Dr. AIX's POSTS SACD — 17 December 2013


Whenever a comment is made that references this site (in this case a link to the John Siau interview…which has now received over 5500 views!), I get a notification. Today, someone referenced the interview with John in a series of comments on the Computer Audiophile site. Chris Connaker posted a link to an article written by Charles Hansen of Ayre Acoustics, makers of very high-end equipment. The title of the piece is “World’s First Valid Comparison of PCM versus DSD?”

It begins with:

“Recently the introduction of computers into home audio playback systems has made possible an unforeseen occurrence — the reintroduction of DSD, the modulation scheme used in Sony’s failed format of SACD from the turn of the millennium.

At the end of the 1990s as the CD patents were expiring, so was a huge revenue stream for Sony and Philips, developers of the Compact Disc format. Anxious to replace the CD with another exclusive format that would also generate licensing income, Sony and Philips tried again with the Super Audio Compact Disc or SACD. In the meantime, none of the other hardware manufacturers were having any of it. They all saw the explosive growth of DVD as the wave of the future and wanted to base any new format on DVD. Thus began one of the most bizarre chapters in the history of audio formats.”

Here’s a link to the entire article Read the article

As you would expect, the CA post immediately stirred the pot about this touchy subject among advocates on both sides of this latest “format war”. There are a couple of very insistent individuals that post with way too much regularity on that site about that topic (DSD proponents). If you have too much time on your hands, feel free to sample some of the usual musing on the topic. I’ve pretty much given up trying to make sense of these people.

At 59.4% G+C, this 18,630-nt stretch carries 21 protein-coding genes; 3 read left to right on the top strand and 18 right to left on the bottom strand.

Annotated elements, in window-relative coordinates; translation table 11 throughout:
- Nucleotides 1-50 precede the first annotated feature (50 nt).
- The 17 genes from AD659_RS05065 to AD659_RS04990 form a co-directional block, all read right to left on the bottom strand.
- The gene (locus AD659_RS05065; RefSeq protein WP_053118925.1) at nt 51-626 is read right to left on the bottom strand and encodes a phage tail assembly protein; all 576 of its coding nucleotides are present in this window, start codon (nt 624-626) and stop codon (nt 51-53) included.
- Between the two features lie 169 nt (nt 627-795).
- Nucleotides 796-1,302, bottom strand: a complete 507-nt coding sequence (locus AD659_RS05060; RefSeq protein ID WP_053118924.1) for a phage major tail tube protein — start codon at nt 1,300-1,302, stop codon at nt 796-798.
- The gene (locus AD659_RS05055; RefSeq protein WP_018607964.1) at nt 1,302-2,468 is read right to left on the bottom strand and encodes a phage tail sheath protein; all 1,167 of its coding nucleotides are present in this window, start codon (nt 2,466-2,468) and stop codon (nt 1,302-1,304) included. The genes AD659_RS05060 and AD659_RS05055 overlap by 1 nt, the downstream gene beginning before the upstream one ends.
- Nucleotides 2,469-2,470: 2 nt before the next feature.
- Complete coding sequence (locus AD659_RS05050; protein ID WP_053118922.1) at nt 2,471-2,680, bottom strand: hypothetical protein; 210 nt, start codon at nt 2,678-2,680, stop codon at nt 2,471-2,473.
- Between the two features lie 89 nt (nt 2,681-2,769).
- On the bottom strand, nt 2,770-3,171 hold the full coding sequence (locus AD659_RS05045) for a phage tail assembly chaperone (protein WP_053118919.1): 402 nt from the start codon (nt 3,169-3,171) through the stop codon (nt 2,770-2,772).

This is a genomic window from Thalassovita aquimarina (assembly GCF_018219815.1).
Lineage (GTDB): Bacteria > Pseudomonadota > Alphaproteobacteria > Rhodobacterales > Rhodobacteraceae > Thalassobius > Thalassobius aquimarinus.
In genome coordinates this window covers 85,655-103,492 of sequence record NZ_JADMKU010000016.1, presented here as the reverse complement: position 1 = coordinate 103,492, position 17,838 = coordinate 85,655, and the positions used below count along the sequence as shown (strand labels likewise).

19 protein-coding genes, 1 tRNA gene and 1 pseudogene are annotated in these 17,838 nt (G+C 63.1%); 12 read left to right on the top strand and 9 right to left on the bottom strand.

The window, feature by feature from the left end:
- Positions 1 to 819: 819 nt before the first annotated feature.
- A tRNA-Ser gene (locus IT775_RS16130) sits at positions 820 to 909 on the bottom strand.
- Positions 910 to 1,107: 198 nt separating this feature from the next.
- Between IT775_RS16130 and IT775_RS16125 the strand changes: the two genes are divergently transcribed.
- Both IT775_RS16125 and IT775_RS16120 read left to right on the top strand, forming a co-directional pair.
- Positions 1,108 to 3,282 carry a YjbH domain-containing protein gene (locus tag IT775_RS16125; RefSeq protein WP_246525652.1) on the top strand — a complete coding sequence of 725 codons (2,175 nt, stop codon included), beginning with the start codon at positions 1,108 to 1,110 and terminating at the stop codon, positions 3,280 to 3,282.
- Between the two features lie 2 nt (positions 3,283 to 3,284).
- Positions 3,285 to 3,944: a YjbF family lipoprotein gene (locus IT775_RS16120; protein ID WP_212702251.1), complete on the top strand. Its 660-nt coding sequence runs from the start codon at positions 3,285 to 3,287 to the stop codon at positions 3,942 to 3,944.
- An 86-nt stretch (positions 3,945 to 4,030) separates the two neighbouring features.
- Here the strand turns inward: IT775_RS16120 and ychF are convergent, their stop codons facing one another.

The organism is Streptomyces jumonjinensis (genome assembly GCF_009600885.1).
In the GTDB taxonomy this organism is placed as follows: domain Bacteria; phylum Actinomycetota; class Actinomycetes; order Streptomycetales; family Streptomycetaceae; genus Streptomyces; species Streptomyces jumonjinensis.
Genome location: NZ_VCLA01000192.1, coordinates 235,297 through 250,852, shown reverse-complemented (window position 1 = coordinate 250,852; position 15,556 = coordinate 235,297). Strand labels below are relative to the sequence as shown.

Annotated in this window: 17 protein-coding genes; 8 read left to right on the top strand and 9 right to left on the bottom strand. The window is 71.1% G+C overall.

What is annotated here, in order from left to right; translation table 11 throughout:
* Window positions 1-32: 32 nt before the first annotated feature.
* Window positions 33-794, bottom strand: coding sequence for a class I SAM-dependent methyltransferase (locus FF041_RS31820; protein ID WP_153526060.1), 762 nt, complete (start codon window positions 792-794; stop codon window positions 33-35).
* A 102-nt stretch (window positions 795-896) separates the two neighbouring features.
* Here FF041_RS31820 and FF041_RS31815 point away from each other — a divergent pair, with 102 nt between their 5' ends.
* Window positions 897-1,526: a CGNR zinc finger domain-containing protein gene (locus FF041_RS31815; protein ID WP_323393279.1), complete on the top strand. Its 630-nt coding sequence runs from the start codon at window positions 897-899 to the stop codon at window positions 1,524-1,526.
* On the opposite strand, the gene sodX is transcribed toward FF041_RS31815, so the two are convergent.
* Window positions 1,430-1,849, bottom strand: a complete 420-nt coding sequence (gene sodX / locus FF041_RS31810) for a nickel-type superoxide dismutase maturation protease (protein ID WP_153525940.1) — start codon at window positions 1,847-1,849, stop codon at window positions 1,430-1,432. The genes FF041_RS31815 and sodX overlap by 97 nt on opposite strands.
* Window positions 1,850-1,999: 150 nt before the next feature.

What I did find amusing was the title of the piece. It’s a showstopper…you just have to read an article called, “World’s First Valid Comparison of PCM versus DSD”. It might make you think that Charles and the folks at Ayre have actually done something new and innovative with regards to DSD vs. PCM. I’ll skip right to the punch line and save you the trouble of reading the article. They didn’t do the first nor did they do a valid comparison of these two formats.

I do applaud Charles for saying much the same thing that I’ve been saying here for these past 8 months. It takes a brave man to publicly take on the Sony juggernaut and the proponents of DSD. The article is accurate with regards to the facts behind the format and the misinformation behind the SACD format and DSD.

But Charles and his team offer up a series of recordings made in DSD and PCM for comparison. You can download the files and listen for yourself from their site. But just like the flaws in the Boston Audio Society study that pronounced CD and HD media as identical, the team at Ayre transferred older vinyl LP through their A to D converters making the test pretty useless, in my opinion. These are the files that you can compare. I’ll download them tomorrow and get back to with my assessment, but I’m already disappointed that the sources are vinyl LPs. Why choose an inferior audio recording format to establish the differences between formats that are superior?

Doesn’t it make more sense to start with a new recording recorded through the same signal path to both DSD and HD-PCM? That’s what a group of us did back in March. I’d say that was a whole lot more valid and it happened nine months ago.

To be continued.

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About Author


Mark Waldrep, aka Dr. AIX, has been producing and engineering music for over 40 years. He learned electronics as a teenager from his HAM radio father while learning to play the guitar. Mark received the first doctorate in music composition from UCLA in 1986 for a "binaural" electronic music composition. Other advanced degrees include an MS in computer science, an MFA/MA in music, BM in music and a BA in art. As an engineer and producer, Mark has worked on projects for the Rolling Stones, 311, Tool, KISS, Blink 182, Blues Traveler, Britney Spears, the San Francisco Symphony, The Dover Quartet, Willie Nelson, Paul Williams, The Allman Brothers, Bad Company and many more. Dr. Waldrep has been an innovator when it comes to multimedia and music. He created the first enhanced CDs in the 90s, the first DVD-Videos released in the U.S., the first web-connected DVD, the first DVD-Audio title, the first music Blu-ray disc and the first 3D Music Album. Additionally, he launched the first High Definition Music Download site in 2007 called iTrax.com. A frequency speaker at audio events, author of numerous articles, Dr. Waldrep is currently writing a book on the production and reproduction of high-end music called, "High-End Audio: A Practical Guide to Production and Playback". The book should be completed in the fall of 2013.

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